Life In The Day
is 31 years old and has just published a novel
that no one has actually read. He is bearded
and bald and built like an over-the-hill middleweight.
Even though he lives somewhere in South Delhi,
his friends do not yet call him ‘Sid’.
But since he fancies himself as a novelist,
he does on some frosty January evenings, after
a couple of pegs of superstrong Hercules XXX
rum—bought from a theka near Ashram Chowk—wish
for the kind of success that would necessarily
go straight to his head. A success after which
hopefully everyone would start whispering ‘Sid
rocks’. And how. Chowdhury sometimes suffers
from delusions of grandeur.
Every morning, sharp at six, Siddharth wakes
up and plays Kishori Amonkar on his computer.
Usually Raga Basant Bahar. She is more effective
than Bloody Mary, he feels. At 6.30 he is ready
for the day. He usually wears a battered old
Herringbone jacket that will soon need to be
patched with leather, from his Zakir Hussain
College days, over a bottle-green Nike sweatshirt
and faded Wrangler jeans. His feet are shod
in slightly scuffed brown Brogues. Chowdhury
thinks of himself as a sharp dresser.
After tying on a tartan muffler, he sits at
the dining table trying to work on a 10- line
poem he has been writing for the past two weeks.
Till now he has got two lines done. A line a
week. He thinks it to be good progress. He writes
with yellow Staedtler pencils (134 HB) on natural
shade prescription pads. A month or two more
and he will have the poem licked.
7.20, he puts the pencil in his jacket pocket
and goes into the kitchen. At 7.30, he has a
single hard-boiled egg with two slices of toasted
white bread. He brews a small pot of very sweet,
heavy on milk, tea to wash it down.
7.45, he walks briskly out of his housing colony.
He finds the early morning chill and fog invigorating.
Two of his neighbours are up and doing their
bit for the South Delhi parking wars. Sullen
school children with sleepy-eyed mothers wait
for their buses near the back gate. Siddharth
takes a short-cut through the nearby Gurudwara
to reach the Ring Road bus stop, from where
he will catch the ‘Teevra’ Mudrika
to Rajghat. He works in a publishing house.
His office is on Ansari Road, where all the
publishers are. From Rajghat it is a five-minute
walk. His is the room at the top.
7.55, Chowdhury buys a pack of Gold Flake Kingsize
cigarettes from Tripurari Pandey, who hands
him a clutch of Hajmola candies in lieu of the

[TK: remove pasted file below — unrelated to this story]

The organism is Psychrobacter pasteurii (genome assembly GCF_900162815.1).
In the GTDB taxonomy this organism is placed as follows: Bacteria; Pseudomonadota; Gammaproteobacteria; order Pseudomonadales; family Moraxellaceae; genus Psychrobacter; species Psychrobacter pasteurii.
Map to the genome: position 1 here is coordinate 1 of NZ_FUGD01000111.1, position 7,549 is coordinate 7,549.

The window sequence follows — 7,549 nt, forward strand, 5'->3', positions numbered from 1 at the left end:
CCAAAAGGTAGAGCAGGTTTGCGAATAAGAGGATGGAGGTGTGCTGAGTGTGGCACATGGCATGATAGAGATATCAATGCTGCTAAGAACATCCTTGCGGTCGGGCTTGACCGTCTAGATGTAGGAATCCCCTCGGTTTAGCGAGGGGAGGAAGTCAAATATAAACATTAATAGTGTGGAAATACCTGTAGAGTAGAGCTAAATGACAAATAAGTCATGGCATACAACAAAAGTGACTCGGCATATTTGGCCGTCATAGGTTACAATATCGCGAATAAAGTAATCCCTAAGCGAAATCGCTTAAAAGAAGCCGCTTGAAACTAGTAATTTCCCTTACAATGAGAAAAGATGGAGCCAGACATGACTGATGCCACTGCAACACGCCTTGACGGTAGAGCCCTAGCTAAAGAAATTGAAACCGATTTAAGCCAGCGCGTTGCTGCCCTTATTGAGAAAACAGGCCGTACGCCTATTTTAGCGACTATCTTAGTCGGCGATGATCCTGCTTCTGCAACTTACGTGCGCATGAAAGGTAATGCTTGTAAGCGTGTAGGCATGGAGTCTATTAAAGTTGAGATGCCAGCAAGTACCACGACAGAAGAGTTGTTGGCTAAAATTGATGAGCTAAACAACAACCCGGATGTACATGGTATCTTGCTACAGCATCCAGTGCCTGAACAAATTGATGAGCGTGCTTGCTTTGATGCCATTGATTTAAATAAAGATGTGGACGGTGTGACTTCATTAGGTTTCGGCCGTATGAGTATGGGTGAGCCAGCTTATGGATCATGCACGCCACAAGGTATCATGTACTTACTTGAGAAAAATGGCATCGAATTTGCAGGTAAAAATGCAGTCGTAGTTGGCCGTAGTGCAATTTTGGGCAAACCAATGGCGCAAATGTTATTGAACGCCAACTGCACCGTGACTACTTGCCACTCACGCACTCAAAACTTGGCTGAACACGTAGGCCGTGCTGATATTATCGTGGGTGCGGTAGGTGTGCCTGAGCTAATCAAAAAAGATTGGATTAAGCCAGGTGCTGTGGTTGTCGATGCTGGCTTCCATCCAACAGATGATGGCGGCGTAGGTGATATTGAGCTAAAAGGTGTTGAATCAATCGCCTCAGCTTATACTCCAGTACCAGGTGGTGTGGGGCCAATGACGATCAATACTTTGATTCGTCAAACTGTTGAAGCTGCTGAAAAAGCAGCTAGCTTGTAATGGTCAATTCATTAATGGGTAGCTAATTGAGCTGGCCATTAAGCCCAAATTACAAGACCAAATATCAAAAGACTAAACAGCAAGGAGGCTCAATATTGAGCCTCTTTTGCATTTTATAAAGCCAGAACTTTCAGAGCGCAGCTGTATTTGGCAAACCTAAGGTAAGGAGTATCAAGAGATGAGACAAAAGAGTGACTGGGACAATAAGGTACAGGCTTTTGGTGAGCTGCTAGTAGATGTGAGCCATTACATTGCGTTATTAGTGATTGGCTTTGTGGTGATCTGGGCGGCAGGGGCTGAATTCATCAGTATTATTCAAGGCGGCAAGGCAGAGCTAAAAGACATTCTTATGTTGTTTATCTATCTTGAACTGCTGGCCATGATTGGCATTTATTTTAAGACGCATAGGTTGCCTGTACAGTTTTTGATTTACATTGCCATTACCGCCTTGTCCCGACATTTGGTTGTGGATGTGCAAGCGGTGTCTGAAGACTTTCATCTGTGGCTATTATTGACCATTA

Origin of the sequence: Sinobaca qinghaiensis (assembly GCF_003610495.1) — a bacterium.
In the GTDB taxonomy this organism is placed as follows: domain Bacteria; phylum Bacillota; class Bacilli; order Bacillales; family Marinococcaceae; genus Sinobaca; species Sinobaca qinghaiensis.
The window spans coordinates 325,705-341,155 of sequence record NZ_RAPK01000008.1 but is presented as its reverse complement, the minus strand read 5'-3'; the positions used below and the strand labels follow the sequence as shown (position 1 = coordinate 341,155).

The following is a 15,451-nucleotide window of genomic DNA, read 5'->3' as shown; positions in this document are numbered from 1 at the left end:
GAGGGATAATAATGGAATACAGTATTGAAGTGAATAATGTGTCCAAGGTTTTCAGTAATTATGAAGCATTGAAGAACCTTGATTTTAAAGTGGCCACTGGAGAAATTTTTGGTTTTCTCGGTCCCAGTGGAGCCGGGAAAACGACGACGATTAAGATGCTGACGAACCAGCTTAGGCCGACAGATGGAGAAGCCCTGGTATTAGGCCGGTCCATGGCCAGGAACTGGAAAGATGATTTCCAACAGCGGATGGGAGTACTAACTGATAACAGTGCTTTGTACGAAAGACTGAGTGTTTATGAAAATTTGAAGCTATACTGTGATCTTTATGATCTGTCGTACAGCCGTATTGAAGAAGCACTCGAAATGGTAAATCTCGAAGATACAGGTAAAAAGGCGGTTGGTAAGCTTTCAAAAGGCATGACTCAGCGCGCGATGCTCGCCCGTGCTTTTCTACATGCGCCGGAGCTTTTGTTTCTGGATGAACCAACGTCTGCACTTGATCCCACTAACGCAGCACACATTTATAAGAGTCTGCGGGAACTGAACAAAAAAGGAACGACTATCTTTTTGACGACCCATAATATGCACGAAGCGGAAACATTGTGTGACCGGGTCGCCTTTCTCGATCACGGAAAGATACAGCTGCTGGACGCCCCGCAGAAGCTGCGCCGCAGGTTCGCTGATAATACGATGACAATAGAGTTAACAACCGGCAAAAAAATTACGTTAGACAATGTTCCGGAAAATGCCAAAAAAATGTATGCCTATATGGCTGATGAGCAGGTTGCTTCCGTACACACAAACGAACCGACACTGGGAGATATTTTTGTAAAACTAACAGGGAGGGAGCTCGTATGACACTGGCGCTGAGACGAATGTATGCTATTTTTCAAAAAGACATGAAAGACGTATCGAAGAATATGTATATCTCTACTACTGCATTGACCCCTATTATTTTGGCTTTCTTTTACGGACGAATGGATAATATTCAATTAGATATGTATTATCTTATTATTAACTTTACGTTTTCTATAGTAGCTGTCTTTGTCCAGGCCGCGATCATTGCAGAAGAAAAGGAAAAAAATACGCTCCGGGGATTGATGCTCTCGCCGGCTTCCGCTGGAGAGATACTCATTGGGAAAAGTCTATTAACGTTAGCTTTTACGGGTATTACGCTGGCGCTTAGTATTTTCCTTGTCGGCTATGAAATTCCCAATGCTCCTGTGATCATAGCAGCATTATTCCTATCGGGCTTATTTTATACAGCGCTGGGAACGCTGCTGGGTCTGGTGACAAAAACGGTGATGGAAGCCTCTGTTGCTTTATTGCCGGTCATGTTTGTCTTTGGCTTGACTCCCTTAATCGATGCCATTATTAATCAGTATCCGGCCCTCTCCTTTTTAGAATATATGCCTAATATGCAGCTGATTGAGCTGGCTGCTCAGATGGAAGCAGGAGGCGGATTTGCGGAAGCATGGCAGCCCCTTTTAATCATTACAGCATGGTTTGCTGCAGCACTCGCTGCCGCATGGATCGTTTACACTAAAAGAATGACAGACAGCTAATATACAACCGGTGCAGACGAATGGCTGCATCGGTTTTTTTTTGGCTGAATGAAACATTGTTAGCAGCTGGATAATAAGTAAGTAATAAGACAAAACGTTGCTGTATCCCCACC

change. Tripurari is from Sonepur, across the
Ganges from Patna, Siddharth’s hometown,
and plies his trade by the bus stop.
After waving off three partly filled-up Mudrikas,
Siddharth gets on to one which is almost empty
and has all its windows intact.
8.05, Sarai Kale Khan Bus Terminal. A beggar
girl gets on the bus and starts crawling on
all fours towards him. She has cataract in one
of her out-of-focus pale green eyes. She is
probably on smack. Before she can press his
feet in a knowing way, Siddharth drops the Hajmola
candies into her extended hand. Astonished,
she catches all of them thinking it to be change.
One of these days Siddharth will ask her her
name. Chowdhury is a collector of names.
As the bus leaves Sarai Kale Khan, a spare man
in a shiny wine-coloured three-piece suit, which
he probably got stitched for his wedding, called
Farid Khan, jumps onto it, and in a voice perfect
for selling biscuits, says ‘Attention’
as if he were at a parade ground.
Farid Khan is not a vendor of biscuits. He is
a vendor of books. Like Siddharth. They are
from the same trade. Farid is from Agra. One
of his ancestors had engraved a panel of aayat
on the Taj Mahal.It took him three-and-a-half
years. Siddharth thinks it to be good progress.
Today Farid is selling Delhi Tourist Guide.
For five rupees. After Siddharth buys one, four
more get sold.
8.25, Rajghat. Gandhi Baba’s resting place.
Chowdhury takes Delhi Times out of his green
canvas bag and spreads it on his favourite iron
bench to soak up the dew. If he can’t
be on Page-3, at least he can sit on it. All
around him joggers move about in quiet desperation.
He admires a magnificent bull mastiff with an
ungainly owner. He worries for a bit about the
It always cheers Siddharth up immensely whenever
he watches the human race battle against the
ravages of time. He himself has lost the battle
a long time back. The sun has come out. Siddharth
lifts his face to the sunshine. For several
seconds his eyes close. He rummages inside his
magical bag for the book of the day. It is the
Cyril Connolly classic Enemies of Promise. The
1979 Penguin Modern Classic edition with a detail
of Eton College Chapel on the cover.
A good choice and Chowdhury would do well to
read it carefully.
9.00. He is in his room at the top and all is
well with the world.